Martha is a 41-year-old manager in a manufacturing company and a mother of two. She presents with 1 month of insomnia 6 weeks after her mother died of a myocardial infarction. She had been very close to her mother and was glad she’d been with her when she died. Her doctor finds, however, that she’s feeling consistently sad, with diminished interest in things. Her appetite is a bit low, but her weight hasn’t changed much. Her concentration is “a bit off” and she finds it difficult to enjoy things fully, as her mind constantly returns to thoughts of her Mom. Her energy is “fair” and she doesn’t feel worthless or guilty. She’s managed to keep working, though at a diminished rate, and to care for her children.
Compare this with John, who lost his job a month ago. He presents with persistently low mood, crying spells, low energy and insomnia. He’s withdrawn from his family and for the last 3 weeks has been haunted by a feeling that his life is over and has no value.
Are both these people depressed? Would you offer antidepressants to either one?
The creators of the Diagnostic and Statistical Manual of Mental Disorders (DSM IV) struggled to distinguish major depression from “normal sadness” — grief — in response to a loss. They suggested that symptoms of a depressive syndrome emerging within 2 months of the death of a loved one needed to have some of the following features
in order for a depressive disorder to be diagnosed:
Sadness is a normal response to many life circumstances. When does it become a disorder, worthy of clinical attention?
A recent study examined depressive symptoms after bereavement and compared them to symptoms after other losses, such as divorce or job loss, in a large population-based data set. (Am J of Psychiatry 2008;165:1449-55). They found 23 people who had depressive symptoms within 2 months of a loss of a loved one; 28% did not have the extra depressive features and so were diagnosed as having ‘normal grief.’ Fifty-five others who had stress-related depressive symptoms also did not have those extra features.
It’s a controversial feature of DSM IV that people who have lost someone may not be diagnosed with a major depression, while those who have symptoms related to another kind of loss, may be. The researchers found that of the remaining people (72%) with depressive symptoms after bereavement, 54 had psychomotor retardation; 46% had an episode lasting more than 2 months; 24% had severe work impairment; 20% had suicidal ideation. This picture was very similar to that of people with depressive symptoms following other adverse life events.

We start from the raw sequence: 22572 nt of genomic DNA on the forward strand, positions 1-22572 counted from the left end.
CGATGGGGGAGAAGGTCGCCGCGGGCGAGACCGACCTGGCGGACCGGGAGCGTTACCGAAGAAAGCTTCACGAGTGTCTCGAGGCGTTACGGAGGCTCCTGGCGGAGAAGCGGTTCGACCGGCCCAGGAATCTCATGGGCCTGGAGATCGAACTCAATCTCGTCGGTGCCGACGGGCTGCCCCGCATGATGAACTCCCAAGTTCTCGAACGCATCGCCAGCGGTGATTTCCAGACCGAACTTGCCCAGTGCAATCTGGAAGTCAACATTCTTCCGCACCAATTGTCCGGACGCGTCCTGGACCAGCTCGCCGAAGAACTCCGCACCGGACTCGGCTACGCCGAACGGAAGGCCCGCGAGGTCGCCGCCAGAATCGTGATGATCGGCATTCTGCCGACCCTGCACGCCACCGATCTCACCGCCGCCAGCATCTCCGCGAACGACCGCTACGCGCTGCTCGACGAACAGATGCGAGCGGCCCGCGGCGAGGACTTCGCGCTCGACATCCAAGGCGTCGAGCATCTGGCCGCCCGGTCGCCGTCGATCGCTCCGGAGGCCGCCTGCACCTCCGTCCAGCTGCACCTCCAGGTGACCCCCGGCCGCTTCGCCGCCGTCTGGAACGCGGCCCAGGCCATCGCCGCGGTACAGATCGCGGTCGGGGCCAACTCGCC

Similar findings have been previously made (Arch Gen Psychiatry 2007;64:433-40); but the two groups of researchers come to opposite conclusions: one suggests that the exclusion criteria for normal grief should be dropped completely, while the other suggests that the bereavement exclusion criteria should be extended to other life losses, raising the threshold before diagnosis of major depression.
The bottom line
People who experience losses vary in their reactions, from normal grief to a full-blown depressive episode. The DSM IV exclusion criteria flag those who likely have a depressive disorder and who may require treatment, including psychotherapy or medication. (There also are, of course, cases where normal grief reactions can lead to a need for psychotherapy.)
The available evidence suggests that people who meet DSM IV criteria for depression will benefit from treatment, whether or not the depression appears to have been triggered by a loss. The exclusion criteria can help clinicians identify cases of normal grief reactions, which call for more conservative management. This research suggests that they should perhaps be extended to other kinds of loss.
Martha was in the midst of a grief reaction that lasted about a year, though she never became more symptomatic.
John was in the midst of a major depression following the loss of his job. He was treated with psychotherapy and made a good recovery.
Barry L. Gilbert, MD, CCFP, FRCPC is a psychiatrist, psychoanalyst and Assistant Professor of Psychiatry at the University of Toronto.